Pin this on Pinterest

Winners of the ASCEND Design Challenge


Do you have that one piece of jewelry that rises above the clouds and represents a rise to a higher point in your design esthetic? Did you master a technique or a stitch, take a near-perfect piece out of the kiln or tumbler, bend a prong to perfection? Did your beads come together in a perfect palette on the tenth time you tried? We asked our readers these questions for our November Design Challenge theme, ASCEND. 

We asked them to share the one piece of jewelry that represented a rise to the surface, or a breakthrough to the next level in their jewelry making. Many people submitted pieces of lovely jewelry that rose above the clouds and represented a higher point in their design esthetic and creative success. We're thrilled to share our four favorite pieces that soared above the competition. 


Asymmetrical epoxy resin earrings with cotton thistle and saffron, wrapped with pure silver (999) wire. Nina says:

"Nature is my greatest inspiration, and these earrings represent a breath-taking scenery of the sky at sunrise as the first rays of light ascend towards a never-ending horizon. "

See more of her work at

ABERRATION by Dawna Gillespie

This piece is made from hand-sawed and hand-fabricated copper and brass. Dawna's description of how this piece ASCENDS:

"This is the first cuff that I have successfully mastered a torch-fired heat patina that retained its beautiful color through the forming and fabrication process. I am incredibly proud and pleased with this piece. "

The cuff is made from copper, brass, and pipe, with torch-fired heat patina and a ferric chloride etch. The piece was uses almost every metalsmithing technique there is: it was pierced, forged, etched, hammered, cold connected, and oxidized, then waxed to preserve the stunning patina.  

Learn more about Dawna at her Facebook page, Copper d Studio

WATERFLOW by Joanne Zammit

Joanne, the designer of this stunning stitched pendant, lives in Malta, a small Island in the middle of the Mediterranean Sea. Her piece, WaterFlow, was created in an effort to capture the feeling of moving water. She says about her piece:

"Two streams spiral down around the neck strap to meet in a little pool of water portrayed by a shimmering blue Druzy cabochon and then flow down on either side of a Moonstone to finish off in a spray of water, sparkling as it catches the sunshine. I used a Moonstone as it is a gemstone associated with the Water Element. 

This necklace was designed to be very adjustable in length. A beaded 'chain' runs through the beadwoven neck strap, allowing the strap with attached focal to move along the chain as this is lengthened or shortened as desired. This gives a very high degree of flexibility and the necklace is adjustable from choker length to 24".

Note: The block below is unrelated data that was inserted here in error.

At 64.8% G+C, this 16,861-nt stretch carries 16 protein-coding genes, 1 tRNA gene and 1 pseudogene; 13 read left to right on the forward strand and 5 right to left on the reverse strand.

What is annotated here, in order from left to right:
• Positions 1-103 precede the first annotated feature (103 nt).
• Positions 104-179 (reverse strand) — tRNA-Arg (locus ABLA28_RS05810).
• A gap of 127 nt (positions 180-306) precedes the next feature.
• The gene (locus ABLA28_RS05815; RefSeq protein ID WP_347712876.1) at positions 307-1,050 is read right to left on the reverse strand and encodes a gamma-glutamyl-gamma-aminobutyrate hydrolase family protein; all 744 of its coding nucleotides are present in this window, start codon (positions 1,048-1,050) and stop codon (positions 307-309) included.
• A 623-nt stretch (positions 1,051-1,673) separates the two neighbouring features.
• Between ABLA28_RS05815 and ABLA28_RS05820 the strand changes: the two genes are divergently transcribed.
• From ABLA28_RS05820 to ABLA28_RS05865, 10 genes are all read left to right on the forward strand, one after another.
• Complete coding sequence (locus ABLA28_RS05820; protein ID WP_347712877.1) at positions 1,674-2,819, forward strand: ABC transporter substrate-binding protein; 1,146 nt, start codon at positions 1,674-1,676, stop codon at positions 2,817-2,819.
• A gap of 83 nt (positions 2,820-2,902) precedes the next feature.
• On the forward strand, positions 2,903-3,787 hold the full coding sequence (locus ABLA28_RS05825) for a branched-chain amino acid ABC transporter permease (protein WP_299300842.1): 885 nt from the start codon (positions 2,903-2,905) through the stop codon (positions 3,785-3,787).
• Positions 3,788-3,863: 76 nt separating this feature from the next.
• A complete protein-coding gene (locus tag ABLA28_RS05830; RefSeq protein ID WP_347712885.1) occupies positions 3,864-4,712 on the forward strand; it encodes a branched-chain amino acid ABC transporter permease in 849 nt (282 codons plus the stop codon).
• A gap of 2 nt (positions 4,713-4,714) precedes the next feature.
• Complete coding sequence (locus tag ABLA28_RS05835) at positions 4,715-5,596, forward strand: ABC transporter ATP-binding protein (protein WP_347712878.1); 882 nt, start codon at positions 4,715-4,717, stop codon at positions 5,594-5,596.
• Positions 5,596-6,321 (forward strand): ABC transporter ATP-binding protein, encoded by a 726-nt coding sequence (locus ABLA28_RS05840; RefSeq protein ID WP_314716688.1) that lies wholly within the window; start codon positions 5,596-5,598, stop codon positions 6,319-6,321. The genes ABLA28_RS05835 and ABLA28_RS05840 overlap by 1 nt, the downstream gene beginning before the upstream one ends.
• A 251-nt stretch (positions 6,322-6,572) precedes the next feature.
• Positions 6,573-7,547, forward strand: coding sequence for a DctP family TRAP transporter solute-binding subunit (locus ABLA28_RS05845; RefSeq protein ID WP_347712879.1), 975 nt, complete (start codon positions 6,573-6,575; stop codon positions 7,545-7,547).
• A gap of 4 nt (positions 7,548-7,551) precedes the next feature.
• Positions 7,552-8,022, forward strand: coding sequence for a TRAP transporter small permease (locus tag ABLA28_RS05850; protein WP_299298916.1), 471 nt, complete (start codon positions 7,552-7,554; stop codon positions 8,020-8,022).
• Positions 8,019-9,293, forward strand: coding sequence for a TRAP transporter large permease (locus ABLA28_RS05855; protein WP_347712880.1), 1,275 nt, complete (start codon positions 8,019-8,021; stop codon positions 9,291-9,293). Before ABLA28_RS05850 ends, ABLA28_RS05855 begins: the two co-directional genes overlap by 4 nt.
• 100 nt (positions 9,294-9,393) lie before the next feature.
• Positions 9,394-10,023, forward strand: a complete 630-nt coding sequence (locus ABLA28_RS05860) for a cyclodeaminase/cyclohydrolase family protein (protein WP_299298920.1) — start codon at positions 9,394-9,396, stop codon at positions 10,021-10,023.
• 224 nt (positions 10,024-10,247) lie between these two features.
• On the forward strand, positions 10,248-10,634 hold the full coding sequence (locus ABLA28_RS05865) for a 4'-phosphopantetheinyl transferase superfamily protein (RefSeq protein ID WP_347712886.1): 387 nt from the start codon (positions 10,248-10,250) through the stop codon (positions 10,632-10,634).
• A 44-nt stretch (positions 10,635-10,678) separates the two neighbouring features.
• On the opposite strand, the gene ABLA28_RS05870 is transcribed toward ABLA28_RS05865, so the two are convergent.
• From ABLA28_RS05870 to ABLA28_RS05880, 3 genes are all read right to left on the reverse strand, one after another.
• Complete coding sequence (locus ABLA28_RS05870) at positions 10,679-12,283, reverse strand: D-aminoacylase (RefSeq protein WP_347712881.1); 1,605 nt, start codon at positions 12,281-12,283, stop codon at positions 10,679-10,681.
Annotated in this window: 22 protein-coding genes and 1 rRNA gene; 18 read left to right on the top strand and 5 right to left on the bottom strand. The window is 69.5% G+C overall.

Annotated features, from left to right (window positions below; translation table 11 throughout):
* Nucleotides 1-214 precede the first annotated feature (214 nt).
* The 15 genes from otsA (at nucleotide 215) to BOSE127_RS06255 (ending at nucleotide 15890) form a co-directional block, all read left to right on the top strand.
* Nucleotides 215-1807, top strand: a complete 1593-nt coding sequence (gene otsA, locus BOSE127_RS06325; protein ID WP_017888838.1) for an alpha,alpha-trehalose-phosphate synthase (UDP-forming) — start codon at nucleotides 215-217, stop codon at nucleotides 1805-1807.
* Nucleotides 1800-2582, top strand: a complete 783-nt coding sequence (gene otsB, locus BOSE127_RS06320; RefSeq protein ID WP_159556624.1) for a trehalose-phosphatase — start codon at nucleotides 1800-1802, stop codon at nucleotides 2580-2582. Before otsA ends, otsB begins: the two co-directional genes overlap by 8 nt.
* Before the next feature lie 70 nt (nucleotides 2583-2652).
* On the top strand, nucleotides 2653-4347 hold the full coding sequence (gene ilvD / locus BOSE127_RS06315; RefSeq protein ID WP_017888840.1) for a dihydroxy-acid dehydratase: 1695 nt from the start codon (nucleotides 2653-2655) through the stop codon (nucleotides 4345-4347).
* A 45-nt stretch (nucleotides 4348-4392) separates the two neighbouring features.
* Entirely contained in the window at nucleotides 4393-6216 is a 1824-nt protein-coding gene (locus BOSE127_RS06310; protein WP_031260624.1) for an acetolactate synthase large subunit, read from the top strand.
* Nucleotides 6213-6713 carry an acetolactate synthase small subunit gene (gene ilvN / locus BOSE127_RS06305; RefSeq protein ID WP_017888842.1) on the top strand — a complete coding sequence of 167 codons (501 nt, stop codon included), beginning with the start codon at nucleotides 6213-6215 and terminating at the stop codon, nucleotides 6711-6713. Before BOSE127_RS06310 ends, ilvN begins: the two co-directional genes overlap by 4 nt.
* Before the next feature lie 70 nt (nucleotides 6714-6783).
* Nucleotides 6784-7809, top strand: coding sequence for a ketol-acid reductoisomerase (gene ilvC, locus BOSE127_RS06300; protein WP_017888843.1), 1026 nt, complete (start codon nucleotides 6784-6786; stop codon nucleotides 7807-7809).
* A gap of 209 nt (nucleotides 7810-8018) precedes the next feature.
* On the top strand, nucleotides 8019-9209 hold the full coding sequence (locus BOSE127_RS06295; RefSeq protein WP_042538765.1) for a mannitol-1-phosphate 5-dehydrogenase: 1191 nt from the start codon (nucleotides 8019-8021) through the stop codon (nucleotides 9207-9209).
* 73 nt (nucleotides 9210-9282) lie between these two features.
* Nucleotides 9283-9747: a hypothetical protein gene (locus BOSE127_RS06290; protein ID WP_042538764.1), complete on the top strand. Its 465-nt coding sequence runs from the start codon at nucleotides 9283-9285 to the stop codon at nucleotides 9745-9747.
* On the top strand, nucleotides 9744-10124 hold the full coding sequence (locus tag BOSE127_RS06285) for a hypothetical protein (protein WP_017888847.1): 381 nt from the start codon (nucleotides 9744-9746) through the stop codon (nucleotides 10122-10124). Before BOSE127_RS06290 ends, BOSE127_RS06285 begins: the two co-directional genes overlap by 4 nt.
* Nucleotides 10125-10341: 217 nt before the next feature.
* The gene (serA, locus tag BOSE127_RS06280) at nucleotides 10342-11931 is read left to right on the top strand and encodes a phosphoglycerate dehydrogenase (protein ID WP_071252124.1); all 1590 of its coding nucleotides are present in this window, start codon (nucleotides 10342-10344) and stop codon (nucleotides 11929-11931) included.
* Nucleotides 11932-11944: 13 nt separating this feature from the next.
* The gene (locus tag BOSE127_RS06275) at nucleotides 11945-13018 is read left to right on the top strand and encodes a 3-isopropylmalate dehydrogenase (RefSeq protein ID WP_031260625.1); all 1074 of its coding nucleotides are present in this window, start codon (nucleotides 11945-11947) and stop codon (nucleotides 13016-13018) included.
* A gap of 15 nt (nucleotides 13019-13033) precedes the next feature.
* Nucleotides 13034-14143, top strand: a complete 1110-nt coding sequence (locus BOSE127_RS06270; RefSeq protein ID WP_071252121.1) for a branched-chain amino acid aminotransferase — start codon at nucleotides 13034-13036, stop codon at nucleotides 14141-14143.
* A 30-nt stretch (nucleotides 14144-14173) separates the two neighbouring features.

This piece was important for me due to the design of the neck strap, both for the development of the way it could be adjusted in length as well as the way the bail extends from the spiral."

Learn more about Joanne and her work at her website,

THE BIRCHES by Helen Yetman-Bellows

This piece was created for a national exhibition and competition run by the Florida Society of Goldsmiths, and hosted by the Morean Arts Center in St. Petersburg, FL. The theme was "Story Telling in Metal" which is also the theme of Helen's line of jewelry. She tells us about her piece:

"The Birches is part of my Wilderness Collection, depicting places one has been or wants to be. I practice my art in chasing and repousse, stamping, forming and etching. These pieces and the honor of being selected from such a vast pool of talents for the exhibition and competition in Florida shows me how far I have come since I began making and selling my jewelry full time."

Learn more about Helen's jewelry business that she shares with her husband at

Thanks so much to everyone who participated in our November challenge!

Feeling inspired? Come and join in the fun by submitting a piece to the December 2016 challenge, KALEIDOSCOPE. Share with us a piece of jewelry that brings this theme to life. Traditional kaleidoscopes are made of almost anything: brass, wood, glass, even cardboard. How creative can you be with your materials? A whirling array of colorful beads, a rainbow of patina on your metal, a symmetrical pattern repeating and then changing. What can you create?

Show us your ever-changing, ever-evolving jewelry style. We would love for all beaders, metalsmiths, clay artists and other makers to interpret the theme KALEIDOSCOPE in their own way and produce a work as creative as it is beautiful. Submit your photo today!

FIND MORE: bead weaving , metal , resin , forging , patinas

Want to leave a comment?

Only registered members of are allowed to leave comments. Registration is FREE and only takes a couple minutes.

Login or Register now.
Get awesome news, tips, & free stuff!